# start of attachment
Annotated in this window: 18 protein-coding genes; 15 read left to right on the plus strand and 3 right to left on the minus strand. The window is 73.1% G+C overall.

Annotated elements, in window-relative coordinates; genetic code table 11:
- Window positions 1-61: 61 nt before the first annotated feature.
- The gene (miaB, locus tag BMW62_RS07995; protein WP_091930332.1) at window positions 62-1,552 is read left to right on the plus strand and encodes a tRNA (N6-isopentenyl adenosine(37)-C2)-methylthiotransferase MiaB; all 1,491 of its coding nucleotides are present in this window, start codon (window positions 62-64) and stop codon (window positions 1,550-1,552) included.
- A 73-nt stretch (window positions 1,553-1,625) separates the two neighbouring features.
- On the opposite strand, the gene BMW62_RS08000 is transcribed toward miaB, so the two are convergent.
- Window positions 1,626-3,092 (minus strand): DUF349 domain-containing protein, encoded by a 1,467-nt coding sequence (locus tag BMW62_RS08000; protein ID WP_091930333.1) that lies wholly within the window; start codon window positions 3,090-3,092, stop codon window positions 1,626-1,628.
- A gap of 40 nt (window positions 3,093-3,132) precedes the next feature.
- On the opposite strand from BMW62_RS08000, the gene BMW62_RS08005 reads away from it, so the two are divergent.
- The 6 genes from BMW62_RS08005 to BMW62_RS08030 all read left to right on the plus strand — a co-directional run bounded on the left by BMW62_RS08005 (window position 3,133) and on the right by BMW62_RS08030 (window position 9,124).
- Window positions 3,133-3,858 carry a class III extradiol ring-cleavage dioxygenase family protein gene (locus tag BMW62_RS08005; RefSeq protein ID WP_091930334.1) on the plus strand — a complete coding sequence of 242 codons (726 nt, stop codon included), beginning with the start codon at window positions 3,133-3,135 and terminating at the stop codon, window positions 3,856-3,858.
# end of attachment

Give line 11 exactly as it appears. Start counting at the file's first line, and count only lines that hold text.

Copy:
- Window positions 3,133-3,858 carry a class III extradiol ring-cleavage dioxygenase family protein gene (locus tag BMW62_RS08005; RefSeq protein ID WP_091930334.1) on the plus strand — a complete coding sequence of 242 codons (726 nt, stop codon included), beginning with the start codon at window positions 3,133-3,135 and terminating at the stop codon, window positions 3,856-3,858.